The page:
the military on your side, or at least enough of it to dissuade
unsympathetic soldiers from intervening. Spread money around, to inspire
loyalty. Determine which part of the populace will join your uprising,
which part will resist, and which part will stand aside and watch.
Neutralize the resistance quickly; take over the media so that you can
disseminate orders. Once the ruler is displaced, kill him or hustle him
out of the country as fast as you can.

When Juan Guaidó, the
leader of Venezuela’s uprising, announced the “final phase of Operation
Freedom,” on April 30th, he seemed to have done none of those things. He
arrived before dawn outside the La Carlota airbase, in Caracas, and
recorded a video declaring that the time had come to force out the
country’s increasingly tyrannical ruler, Nicolás Maduro.
Guaidó, thirty-five years old, had recently been named the speaker of
the National Assembly, and he looked a bit surprised to find himself
where he was. With a few dozen military sympathizers at his side, he
said, “There have been years of sacrifice. There have been years of
persecution. There have been years of fear, even. Today, that fear is
overcome.

https://www.newyorker.com/magazine/2019/06/10/venezuelas-two-presidents-collide

 
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Posted by on August 3, 2019 in South America

 

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“Daaaaamn”

Brazilian prosecutors plotted to leak confidential information from the Car Wash corruption probe to Venezuelan opposition figures at the suggestion of Justice Minister Sergio Moro, then the presiding judge for the investigation. The private conversations revealing the plotting, which took place over the Telegram chat app beginning in August 2017, indicate that the prosecutors’ motivation was expressly political, not judicial: They discussed the release of compromising information about the Venezuelan government of Nicolás Maduro, which had just taken steps to reduce the power of opposition politicians and removed the country’s prosecutor general, a Maduro critic and ally of the Car Wash prosecutors.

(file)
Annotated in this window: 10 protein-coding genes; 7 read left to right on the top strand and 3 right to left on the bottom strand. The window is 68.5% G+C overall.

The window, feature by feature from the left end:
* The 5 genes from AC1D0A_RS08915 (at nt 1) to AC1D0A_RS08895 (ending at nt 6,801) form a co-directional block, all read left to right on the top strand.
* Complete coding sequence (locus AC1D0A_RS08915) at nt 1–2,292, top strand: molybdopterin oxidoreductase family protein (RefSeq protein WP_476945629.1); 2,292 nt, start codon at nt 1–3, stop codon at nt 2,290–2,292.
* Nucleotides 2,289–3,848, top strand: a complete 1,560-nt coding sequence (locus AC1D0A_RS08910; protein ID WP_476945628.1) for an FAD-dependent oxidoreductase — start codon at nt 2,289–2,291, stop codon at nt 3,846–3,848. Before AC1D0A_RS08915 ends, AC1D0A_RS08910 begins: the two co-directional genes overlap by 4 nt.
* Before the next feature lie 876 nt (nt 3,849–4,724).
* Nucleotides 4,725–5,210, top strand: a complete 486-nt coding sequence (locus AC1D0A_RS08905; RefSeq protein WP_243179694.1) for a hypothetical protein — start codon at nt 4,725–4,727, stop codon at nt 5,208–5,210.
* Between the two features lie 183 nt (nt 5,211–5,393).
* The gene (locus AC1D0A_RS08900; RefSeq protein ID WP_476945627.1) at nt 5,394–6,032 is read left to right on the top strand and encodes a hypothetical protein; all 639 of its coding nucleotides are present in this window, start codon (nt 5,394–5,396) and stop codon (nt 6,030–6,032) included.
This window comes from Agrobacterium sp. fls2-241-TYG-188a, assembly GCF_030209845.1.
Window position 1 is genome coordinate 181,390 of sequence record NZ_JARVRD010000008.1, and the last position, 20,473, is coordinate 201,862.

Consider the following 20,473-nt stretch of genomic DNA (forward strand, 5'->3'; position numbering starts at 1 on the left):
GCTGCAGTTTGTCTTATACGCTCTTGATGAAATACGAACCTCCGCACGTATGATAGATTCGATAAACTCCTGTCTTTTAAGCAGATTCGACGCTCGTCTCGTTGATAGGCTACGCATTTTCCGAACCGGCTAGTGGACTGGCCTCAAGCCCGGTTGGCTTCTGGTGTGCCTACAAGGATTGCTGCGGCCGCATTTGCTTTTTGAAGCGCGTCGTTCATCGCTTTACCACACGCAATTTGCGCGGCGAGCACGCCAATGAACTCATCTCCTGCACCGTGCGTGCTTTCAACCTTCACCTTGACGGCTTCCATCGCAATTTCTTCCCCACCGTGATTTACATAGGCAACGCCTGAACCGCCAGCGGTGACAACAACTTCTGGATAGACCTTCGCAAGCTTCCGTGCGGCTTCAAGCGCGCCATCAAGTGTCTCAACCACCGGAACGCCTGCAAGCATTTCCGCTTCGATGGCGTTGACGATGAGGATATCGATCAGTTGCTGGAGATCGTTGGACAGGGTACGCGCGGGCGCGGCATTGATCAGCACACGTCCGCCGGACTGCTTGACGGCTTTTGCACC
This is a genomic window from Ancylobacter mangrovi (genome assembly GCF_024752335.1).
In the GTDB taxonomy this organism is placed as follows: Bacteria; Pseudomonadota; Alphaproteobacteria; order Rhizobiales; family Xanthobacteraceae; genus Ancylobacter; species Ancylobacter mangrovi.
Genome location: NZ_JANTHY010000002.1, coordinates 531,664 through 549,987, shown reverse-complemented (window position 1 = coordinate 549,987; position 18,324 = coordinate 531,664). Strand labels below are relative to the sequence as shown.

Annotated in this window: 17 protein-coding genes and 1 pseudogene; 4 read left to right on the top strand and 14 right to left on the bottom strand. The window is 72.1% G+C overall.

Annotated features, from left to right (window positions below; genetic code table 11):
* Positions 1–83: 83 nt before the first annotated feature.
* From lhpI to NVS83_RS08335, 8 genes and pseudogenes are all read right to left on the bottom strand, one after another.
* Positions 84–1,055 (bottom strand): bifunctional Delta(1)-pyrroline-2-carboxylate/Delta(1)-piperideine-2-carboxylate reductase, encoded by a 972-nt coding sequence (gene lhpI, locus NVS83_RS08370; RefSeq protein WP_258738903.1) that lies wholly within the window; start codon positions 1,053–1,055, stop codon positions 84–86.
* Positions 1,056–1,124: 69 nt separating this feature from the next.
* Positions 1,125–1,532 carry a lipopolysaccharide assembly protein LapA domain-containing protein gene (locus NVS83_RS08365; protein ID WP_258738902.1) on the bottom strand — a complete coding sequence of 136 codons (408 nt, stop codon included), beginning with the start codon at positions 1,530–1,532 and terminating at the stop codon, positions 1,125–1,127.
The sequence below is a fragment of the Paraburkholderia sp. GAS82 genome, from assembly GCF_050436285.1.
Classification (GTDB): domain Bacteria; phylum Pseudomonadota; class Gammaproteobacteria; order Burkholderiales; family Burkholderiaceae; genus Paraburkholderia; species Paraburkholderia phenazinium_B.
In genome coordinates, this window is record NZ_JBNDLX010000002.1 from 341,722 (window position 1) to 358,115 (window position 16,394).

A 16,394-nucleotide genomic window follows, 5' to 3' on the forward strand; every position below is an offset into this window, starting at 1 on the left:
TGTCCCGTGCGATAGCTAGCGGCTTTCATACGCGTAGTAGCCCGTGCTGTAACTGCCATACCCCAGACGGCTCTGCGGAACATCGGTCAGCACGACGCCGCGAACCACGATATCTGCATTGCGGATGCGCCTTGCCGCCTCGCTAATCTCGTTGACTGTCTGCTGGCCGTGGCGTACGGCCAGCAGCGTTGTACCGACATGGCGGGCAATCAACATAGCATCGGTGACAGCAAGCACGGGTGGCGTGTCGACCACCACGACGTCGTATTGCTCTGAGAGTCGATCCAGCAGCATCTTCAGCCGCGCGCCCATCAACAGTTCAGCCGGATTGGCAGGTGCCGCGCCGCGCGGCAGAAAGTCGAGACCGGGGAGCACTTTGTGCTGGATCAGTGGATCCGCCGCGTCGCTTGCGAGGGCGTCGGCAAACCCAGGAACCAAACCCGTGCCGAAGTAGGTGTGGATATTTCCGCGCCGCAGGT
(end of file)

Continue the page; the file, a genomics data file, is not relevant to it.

“It may be the case to make the Odebrecht deposition about bribes in Venezuela public. Is it here or with the PGR [Public Prosecutor]?” Moro wrote to Deltan Dallagnol, the coordinator of the Car Wash investigation, on the afternoon of August 5. Odebrecht is a Brazil-based construction company whose multinational, multibillion-dollar corruption scheme had been cracked open by the investigation.

Dallagnol replied hours later, outlining their options: “It can’t be made public simply because it would violate the agreement, but we can send spontaneous information [to Venezuela] and this would make it likely that somewhere along the way someone would make it public.” Dallagnol continued: “There will be criticism and a price, but it’s worth paying to expose this and contribute to the Venezuelans.”

https://theintercept.com/2019/07/09/brazil-car-wash-sergio-moro-venezuela-maduro/

 
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Posted by on July 18, 2019 in South America

 

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“Their Little Show”

Brazil’s Justice Minister Sergio Moro, while serving as a judge in a corruption case that upended Brazilian politics, took to private chats to mock the defense of former Brazilian President Luiz Inácio Lula da Silva and direct prosecutors’ media strategy, according to newly unearthed chats from an archive obtained by The Intercept Brasil.

The new revelations, which were published in Portuguese by The Intercept Brasil on Friday, have added fuel to a weeklong political firestorm in Brazil. The country’s largest circulation newspaper, Folha de São Paulo, said the reporting suggests that officials “ignored the limits of the law,” while UOL, a news website, said jurists view the revelations as “grave.” The site quoted the head of a national criminal law association saying, “This is unthinkable in any democracy. It’s scary.”